Small Memories, by José Saramago

José Saramago was one of Portugal’s greatest and most revered authors.  The winner of the Nobel Prize in 1998, Saramago passed away in 1010, leaving behind a rich legacy of fantastical novels like Blindness and the Stone Raft.  Small Memories was one of his last books, and is a memoir of his early life growing up between his grandparents’ farm in the small rural village of Azinhaga, and Lisbon, where his parents moved when his father got a job as a policeman.

Jose Saramago
1998 postal issue honoring Saramago’s Nobel Prize award.

Told from a distance of eight decades, the small snippets of Saramago’s early life are simple but touching.  The stories deal with the death of his brother, who died at four years old, visiting his grandparents, farmers who, though illiterate, had a tremendous impact on Saramago’s life, and life as a young child in the tenements of Lisbon.

One memory tells of his grandparents bringing the weakest piglets into their bed on especially cold nights.  While it’s obvious from the stories in this little book that Saramago’s grandparents were, in fact, kind and loving, the story of the piglets emphasizes just how valuable the piglets were to a poor farm family.  From a practical viewpoint, the loss of the animals would mean a loss of income and could make the coming year harder.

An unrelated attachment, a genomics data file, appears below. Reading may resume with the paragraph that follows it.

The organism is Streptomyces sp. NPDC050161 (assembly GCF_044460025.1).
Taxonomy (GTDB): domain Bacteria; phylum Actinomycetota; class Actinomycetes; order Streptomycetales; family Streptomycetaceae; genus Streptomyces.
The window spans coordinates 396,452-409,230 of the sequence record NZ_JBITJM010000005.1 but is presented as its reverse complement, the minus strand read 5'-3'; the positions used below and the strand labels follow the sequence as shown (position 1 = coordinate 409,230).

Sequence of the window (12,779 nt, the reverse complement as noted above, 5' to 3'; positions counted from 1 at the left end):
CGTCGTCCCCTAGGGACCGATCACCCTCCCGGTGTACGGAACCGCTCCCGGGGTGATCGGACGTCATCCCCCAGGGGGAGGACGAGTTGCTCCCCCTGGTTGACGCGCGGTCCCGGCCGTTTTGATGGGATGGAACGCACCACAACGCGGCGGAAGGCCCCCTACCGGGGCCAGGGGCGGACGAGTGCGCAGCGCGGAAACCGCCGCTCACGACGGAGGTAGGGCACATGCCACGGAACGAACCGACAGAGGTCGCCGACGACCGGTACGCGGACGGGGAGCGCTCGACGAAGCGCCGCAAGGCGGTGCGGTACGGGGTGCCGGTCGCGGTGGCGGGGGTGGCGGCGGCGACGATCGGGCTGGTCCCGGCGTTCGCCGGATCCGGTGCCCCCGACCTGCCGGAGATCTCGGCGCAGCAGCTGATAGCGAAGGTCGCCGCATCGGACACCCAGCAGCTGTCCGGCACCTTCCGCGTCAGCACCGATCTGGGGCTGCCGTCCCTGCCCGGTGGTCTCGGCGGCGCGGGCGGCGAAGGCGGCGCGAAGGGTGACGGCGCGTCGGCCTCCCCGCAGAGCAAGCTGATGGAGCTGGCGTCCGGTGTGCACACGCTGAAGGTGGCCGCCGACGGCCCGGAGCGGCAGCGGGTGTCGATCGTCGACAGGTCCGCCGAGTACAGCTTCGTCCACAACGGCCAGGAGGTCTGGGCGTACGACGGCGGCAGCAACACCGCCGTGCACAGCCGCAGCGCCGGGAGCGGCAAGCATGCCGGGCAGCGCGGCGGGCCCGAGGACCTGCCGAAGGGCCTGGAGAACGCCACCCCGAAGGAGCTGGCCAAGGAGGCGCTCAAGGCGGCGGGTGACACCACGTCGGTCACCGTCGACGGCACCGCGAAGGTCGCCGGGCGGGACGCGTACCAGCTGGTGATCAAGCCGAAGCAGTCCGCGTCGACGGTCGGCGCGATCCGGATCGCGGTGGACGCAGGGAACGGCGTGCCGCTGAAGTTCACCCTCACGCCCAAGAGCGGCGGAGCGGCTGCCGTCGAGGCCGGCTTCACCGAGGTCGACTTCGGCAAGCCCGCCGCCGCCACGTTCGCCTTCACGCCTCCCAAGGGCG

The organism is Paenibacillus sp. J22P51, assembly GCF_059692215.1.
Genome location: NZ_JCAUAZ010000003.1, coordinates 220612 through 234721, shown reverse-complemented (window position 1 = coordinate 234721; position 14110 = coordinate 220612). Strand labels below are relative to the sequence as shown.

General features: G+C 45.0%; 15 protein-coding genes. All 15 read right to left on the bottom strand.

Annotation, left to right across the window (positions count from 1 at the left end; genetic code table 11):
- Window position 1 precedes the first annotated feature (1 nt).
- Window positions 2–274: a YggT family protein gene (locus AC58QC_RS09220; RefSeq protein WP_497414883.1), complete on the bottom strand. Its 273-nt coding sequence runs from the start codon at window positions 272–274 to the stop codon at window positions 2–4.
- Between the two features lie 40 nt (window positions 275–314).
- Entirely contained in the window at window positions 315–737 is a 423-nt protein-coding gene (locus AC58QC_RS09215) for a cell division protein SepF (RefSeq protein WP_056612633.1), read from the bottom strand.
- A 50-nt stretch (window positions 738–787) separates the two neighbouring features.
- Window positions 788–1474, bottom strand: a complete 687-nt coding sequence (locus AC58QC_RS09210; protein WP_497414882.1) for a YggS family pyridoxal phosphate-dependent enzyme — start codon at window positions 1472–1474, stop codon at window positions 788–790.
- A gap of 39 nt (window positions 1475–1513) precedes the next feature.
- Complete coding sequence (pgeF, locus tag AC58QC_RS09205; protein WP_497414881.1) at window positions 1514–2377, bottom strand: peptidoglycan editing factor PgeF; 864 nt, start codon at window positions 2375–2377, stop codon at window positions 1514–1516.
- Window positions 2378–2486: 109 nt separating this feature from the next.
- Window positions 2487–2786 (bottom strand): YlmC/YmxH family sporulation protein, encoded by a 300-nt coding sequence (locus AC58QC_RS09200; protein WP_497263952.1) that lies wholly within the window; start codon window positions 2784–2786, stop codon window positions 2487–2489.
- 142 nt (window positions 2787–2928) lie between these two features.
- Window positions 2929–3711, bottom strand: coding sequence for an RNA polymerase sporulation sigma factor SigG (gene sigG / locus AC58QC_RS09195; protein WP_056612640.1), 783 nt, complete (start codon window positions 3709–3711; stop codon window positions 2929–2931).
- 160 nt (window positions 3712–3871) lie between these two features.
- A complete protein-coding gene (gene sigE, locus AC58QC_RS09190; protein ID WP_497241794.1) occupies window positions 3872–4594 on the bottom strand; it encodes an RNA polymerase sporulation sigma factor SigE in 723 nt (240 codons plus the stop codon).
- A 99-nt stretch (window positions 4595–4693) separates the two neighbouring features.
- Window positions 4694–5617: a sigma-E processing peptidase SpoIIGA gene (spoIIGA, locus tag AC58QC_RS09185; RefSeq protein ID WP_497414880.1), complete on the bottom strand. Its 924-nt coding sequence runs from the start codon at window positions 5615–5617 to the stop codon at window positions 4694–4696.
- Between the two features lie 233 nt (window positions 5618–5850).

If you’re interested in reading José Saramago’s books, Small Memories would be a good starting point.  Saramago’s novels can be difficult reads; punctuation is rare and paragraphs can go on for page after page.  Small Memories, is unusual in that it conforms to normal expectations regarding punctuation and layout, so it would be an easier read for those new to Saramago’s writing.  It’s also a sweetly told and enjoyable memoir.  As an added bonus, the family photos included at the end of the memoir, accompanied by Saramago’s sometimes tongue in cheek descriptions, will leave you smiling.

If you’re interested in reading Small Memories, you can purchase it Small Memories you can purchase it here.

Author: Don Baker

My wife says I make stuff up. While that's probably true I'm going to stick to stuff that's mostly true.

Leave a Reply

Fill in your details below or click an icon to log in:

WordPress.com Logo

You are commenting using your WordPress.com account. Log Out /  Change )

Google+ photo

You are commenting using your Google+ account. Log Out /  Change )

Twitter picture

You are commenting using your Twitter account. Log Out /  Change )

Facebook photo

You are commenting using your Facebook account. Log Out /  Change )

Connecting to %s